A few months ago I came across an old book that my grandmother had been left by her grandmother. Called ‘Geography for Children On A Perfectly Easy Plan’ it dates from 1856 (first printed 1848) and is a British geography school textbook, educating children on each country in the world, its inhabitants and its economy. What follows is presumably therefore how British schoolchildren viewed Europe and Europeans in the mid-19th century. It bares a remarkable similarity how the British tabloid press views Europe and Europeans today.
Europe, it notes, ‘though the smallest of the four quarters of the earth, is the most distinguished for its power, its wealth and its knowledge’.
First up is Scandinavia and Sweden, with a population of ‘three millions’. Its capital, Stockholm, is ‘a fine city, containing 80,000 inhabitants…the surrounding scenery is beautifully romantic’. Norway, with its ‘million inhabitants’ who live ‘cheaply by fishing and are robust, well made, patient under hardships and distinguished for their hospitality to strangers’. It’s not so keen on the Laplanders, who are ‘low in stature, thick set, habitually filfthy. Not enjoying the blessings of education they are extremely ignorant and superstitious’
Moving eastwards to Russia, where the ‘nobility are in general very wealthy and live in great splendour; but the peasantry are in the most abject state of slavery; they can neither read nor write; they live in houses of the most wretched description; and are bought and sold with estates; yet with all these disadvantages they , they are robust, and patient under hardships’.
France, the most populous country with 33 millions, enjoys a ‘fine situation near the centre of Europe’, and Paris is distinguished ‘by the magnifence of its public buildings but many of its streets are narrow and dirty’. The British love/hate relationship with the French is clear; they are: ‘A gay, active and lively people, graceful in their deportment and very polite; posessing however not an inconsiderable share of vanity’
The Prussians are ‘a brave people; the higher classes are well-informed and courteous, but the peasantry are uncultivated and superstitious’. Sadly the Austrian nobility are ‘haughty and oppressive, but the middle classses are moral and industrious and greatly attached to reading and music’. The Swiss are ‘a robust people, noted for the simplicity of their manners and their love of liberty’, while the Poles are ‘gallant, and those subject to Russia made a brave attempt to assert their independence, but unfortunately without success’.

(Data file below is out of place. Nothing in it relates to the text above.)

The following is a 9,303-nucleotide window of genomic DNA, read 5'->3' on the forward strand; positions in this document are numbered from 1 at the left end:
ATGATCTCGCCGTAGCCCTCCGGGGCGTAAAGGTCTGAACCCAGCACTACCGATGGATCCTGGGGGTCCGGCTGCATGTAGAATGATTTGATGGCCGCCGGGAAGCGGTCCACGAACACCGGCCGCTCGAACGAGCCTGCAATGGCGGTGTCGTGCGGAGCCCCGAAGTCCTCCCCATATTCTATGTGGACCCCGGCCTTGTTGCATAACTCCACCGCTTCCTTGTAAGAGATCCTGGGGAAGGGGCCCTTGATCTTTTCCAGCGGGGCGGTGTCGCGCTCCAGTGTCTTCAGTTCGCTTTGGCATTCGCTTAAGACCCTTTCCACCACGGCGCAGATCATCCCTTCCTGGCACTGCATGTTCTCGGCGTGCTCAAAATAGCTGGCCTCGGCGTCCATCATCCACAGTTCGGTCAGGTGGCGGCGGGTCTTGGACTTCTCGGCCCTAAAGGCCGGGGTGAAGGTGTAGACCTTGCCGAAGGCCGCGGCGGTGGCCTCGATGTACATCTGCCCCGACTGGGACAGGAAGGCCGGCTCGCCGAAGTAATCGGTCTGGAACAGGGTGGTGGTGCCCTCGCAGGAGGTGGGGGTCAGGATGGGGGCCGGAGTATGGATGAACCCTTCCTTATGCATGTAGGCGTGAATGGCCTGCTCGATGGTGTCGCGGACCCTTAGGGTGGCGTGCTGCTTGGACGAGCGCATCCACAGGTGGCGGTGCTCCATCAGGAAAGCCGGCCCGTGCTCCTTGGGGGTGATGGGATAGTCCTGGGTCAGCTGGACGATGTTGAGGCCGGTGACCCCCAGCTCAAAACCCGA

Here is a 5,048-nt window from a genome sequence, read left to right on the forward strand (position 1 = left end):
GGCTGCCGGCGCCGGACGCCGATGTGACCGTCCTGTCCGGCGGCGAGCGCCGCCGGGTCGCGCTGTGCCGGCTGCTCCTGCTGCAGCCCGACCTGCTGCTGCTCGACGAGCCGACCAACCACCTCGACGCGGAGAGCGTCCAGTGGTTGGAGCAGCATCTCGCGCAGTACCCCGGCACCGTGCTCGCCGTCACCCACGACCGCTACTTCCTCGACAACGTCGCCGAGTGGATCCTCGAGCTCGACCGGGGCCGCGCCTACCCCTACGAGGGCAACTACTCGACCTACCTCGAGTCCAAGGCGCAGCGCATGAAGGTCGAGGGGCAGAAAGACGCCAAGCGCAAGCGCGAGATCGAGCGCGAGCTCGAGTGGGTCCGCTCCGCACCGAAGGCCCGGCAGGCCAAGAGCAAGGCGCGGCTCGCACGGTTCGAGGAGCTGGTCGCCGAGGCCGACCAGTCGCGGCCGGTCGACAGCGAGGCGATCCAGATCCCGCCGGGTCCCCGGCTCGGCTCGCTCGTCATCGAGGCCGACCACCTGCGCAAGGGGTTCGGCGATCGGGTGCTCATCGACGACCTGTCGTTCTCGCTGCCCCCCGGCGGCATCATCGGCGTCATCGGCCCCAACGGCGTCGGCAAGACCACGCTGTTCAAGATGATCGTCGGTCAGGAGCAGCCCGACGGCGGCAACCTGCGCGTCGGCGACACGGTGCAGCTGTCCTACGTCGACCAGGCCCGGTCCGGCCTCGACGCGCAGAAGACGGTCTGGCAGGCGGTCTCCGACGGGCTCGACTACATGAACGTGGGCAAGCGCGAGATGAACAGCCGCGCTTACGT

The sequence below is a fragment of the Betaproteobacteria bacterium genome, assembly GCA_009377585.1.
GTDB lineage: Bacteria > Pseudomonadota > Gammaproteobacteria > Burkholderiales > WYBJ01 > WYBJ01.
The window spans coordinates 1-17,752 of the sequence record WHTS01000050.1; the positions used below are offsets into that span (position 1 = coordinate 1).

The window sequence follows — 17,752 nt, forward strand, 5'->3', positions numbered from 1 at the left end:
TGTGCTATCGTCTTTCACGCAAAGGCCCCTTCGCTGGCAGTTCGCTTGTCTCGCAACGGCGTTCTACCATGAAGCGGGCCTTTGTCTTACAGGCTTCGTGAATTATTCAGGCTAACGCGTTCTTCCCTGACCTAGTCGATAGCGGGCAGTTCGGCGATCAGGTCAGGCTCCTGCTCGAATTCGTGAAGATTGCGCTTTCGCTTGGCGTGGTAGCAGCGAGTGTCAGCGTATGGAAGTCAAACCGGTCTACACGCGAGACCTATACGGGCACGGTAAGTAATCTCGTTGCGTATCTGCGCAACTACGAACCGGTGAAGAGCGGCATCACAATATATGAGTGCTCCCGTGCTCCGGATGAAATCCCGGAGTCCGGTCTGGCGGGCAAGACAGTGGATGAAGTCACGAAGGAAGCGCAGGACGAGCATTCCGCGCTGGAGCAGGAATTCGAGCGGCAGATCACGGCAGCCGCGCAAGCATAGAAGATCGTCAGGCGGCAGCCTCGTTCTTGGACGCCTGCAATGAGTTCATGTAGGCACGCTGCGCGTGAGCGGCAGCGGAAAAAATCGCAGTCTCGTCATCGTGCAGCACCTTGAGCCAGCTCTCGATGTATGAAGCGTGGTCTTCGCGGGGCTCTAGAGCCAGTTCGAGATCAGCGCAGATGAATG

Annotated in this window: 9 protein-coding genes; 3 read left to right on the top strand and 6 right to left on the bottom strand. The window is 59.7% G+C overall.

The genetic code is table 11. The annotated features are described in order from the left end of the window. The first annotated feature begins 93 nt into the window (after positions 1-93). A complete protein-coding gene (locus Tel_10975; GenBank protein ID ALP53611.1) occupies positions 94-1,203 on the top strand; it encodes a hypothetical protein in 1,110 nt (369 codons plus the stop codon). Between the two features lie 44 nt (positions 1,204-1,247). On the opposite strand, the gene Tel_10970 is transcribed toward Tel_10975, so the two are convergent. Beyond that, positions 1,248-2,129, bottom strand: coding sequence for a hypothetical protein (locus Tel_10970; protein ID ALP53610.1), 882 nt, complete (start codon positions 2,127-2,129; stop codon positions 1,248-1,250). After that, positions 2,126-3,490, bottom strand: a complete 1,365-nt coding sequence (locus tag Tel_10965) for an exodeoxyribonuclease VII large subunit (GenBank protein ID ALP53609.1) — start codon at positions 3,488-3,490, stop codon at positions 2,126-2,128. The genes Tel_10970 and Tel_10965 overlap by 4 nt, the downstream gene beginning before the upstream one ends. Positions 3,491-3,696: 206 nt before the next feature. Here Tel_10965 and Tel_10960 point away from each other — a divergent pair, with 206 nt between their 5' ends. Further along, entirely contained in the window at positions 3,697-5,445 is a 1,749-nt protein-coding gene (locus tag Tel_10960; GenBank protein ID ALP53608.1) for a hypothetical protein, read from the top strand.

Moving inwards, Holland is ‘a very flat country’, with Amsterdam, the capital, ‘chiefly built on wooden piles and contains many magnificent buildings. It has broad canals nd good coach roads, with 200,000 inhabitants’. The Dutch are ‘slow and heavy but remarkable for their cleanliness, frugality and industry’. Belgium makes ‘good corn and wine’ and Brussels is ‘one of the most elegant cities in Europe’. Of course they can’t resist mentioning it is just a few miles north of Waterloo, famous for ‘the great battle in whch Bonaparte met with his overthrow’.
Heading south finds more praise and scorn. The ‘fourteen millions’ in Spain are: ‘grave and haughty people, posessing elevated notions of honour; but they are indolent and revengeful’, while pity the Portuguese,. with their: ‘Swarthy complexion with dark hair and eyes’, and where, ‘the peasantry are very poor, living in wretched huts, almost without furniture and their diet consists of mainly bread and garlic’. In Italy there are 17 millions Italians, who are ‘discreet and polite people but extremely effeminate’.
As ever Turkey’s position in Europe is unclear. The Turks ‘appear completely different from other inhabitants of Europe; the men instead of the close dress of Europeans wear loose robes and turbans instead of hats’ and while ‘Turkey abounts with natural advantages, owing to the depotism of its government and the baneful infleuce of its religion, it cannot be considered a great nation’. Greece, which was ‘long in state of bondage to the Turks’ recently due to it’s ‘own bravery and the support of the great Christian powers has established its independence’.
Safely back over the channel to England and its 13 millions, of whom: ‘The intelligence, industry and enterprise of her people have raised her to a pitch of greatness enjoyed by no other power’. London may be ‘considered the first city of the world’. The book is also keen on the Scots: ‘temperate in their diet, of robust and healthy constitutions and by superior management made very productive’, noting that there is ‘less crime’ there too. The rest of the British Isles fares less well, with the Welsh: ‘Brave and hospitable but inclined to be hasty in their temper and priding themselves extravagantly on their pedigrees and families’; the
Irish: ‘Hardy, active and brave; the lower classes however are in general ignorant and superstitious and in a wretched state of poverty’